I'm not drawing parallels in situations suffered by you vs. those found fighting fires, etc., but people react to stressful life changing experiences .... not similarly, perhaps, but their experiences tend to shape them in a similar way. I hope I said that right. I would suggest that it might work very well to take advantage of all the advice given here in kind spirit, combine them into a method which allows you to both seek a kind, professional counselor who can start working on the underlying issues, while at the same time find a kind soul or two with whom you are the most comfortable at your dojo, and speak to them privately, and also to your sensei, and explain what it is that you are working through.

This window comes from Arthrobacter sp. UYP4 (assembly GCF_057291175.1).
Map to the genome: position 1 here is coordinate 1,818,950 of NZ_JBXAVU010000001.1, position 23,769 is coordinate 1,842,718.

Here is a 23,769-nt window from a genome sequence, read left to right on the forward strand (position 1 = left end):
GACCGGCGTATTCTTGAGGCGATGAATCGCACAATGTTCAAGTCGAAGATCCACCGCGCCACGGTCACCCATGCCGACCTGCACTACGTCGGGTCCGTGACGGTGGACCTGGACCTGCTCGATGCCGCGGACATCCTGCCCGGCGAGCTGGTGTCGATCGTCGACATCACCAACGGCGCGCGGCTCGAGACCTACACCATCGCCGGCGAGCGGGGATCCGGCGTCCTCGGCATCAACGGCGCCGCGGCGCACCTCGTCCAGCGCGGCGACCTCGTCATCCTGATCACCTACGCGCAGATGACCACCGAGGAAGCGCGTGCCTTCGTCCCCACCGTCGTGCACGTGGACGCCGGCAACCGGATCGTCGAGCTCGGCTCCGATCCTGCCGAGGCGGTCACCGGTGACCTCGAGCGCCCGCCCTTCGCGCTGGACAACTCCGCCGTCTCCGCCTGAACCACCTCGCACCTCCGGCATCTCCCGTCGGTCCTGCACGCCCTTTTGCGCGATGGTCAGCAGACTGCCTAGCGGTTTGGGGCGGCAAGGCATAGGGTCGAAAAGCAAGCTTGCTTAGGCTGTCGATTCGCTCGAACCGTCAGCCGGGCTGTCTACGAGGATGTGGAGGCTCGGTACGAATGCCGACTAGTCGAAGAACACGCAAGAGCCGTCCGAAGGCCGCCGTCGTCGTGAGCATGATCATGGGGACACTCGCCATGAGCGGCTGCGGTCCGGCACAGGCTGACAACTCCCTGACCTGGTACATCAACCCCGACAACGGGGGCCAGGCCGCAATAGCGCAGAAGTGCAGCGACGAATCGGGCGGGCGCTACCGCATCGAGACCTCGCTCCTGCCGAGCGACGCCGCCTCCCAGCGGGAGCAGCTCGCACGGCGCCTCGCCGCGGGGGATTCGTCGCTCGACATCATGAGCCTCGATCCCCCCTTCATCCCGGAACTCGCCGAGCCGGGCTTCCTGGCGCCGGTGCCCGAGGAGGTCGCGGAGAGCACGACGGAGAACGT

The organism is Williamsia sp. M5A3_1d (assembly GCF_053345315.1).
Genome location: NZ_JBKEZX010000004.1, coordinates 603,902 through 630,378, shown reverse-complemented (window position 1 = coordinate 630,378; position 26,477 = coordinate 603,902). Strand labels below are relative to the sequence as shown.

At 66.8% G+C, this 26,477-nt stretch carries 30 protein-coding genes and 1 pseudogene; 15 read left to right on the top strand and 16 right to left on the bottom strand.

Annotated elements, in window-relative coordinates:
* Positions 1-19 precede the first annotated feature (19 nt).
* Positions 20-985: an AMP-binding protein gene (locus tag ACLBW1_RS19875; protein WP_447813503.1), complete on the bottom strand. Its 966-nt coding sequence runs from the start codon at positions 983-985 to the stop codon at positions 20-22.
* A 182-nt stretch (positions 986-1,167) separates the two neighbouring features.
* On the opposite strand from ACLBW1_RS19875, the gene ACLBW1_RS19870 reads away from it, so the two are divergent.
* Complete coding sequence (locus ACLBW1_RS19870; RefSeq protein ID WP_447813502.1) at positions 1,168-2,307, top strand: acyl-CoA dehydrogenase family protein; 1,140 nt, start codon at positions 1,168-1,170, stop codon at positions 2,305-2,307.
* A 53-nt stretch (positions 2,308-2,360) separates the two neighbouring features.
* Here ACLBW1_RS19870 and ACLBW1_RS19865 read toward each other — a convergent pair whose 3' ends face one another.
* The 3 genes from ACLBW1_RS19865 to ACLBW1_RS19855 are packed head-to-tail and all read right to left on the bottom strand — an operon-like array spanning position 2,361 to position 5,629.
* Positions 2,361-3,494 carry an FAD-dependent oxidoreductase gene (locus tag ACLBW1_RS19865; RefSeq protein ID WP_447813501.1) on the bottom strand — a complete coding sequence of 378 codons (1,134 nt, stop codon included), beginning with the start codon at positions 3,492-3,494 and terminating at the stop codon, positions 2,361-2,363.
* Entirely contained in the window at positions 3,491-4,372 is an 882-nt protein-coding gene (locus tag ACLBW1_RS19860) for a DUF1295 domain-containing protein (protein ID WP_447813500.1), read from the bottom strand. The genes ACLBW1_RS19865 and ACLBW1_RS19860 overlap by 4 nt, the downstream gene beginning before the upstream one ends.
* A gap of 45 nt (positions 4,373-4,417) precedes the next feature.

I don't know if the following would work or not, but we use it all the time to work towards a difficult skillset with our people. Progressive overload theory. If, for example, you took an average beginner student, with no formal training and no concept of any martial art, brought them into a dojo and suited them up, and said - "We are going to practice multiple attacker defense today, and yu are first up." Probably wouldn't work out well, would it...

No, obviously not. So, we work up to it. I know, sounds obvious again, but I'm going somewhere. In multiples, the way we do it is start with just 2 "attackers" and we have them limit their attack to only trying to grab the right hand of tori and "control" it. The defender's/tori's task is to move, execute a certain releasing motion (and only that one motion is allowed for this level of exercise), then the other attacker also grabs the same hand, repeat release, etc. over and over and over. Say 3 minutes of that, to get everyone moving, but in a very controlled state.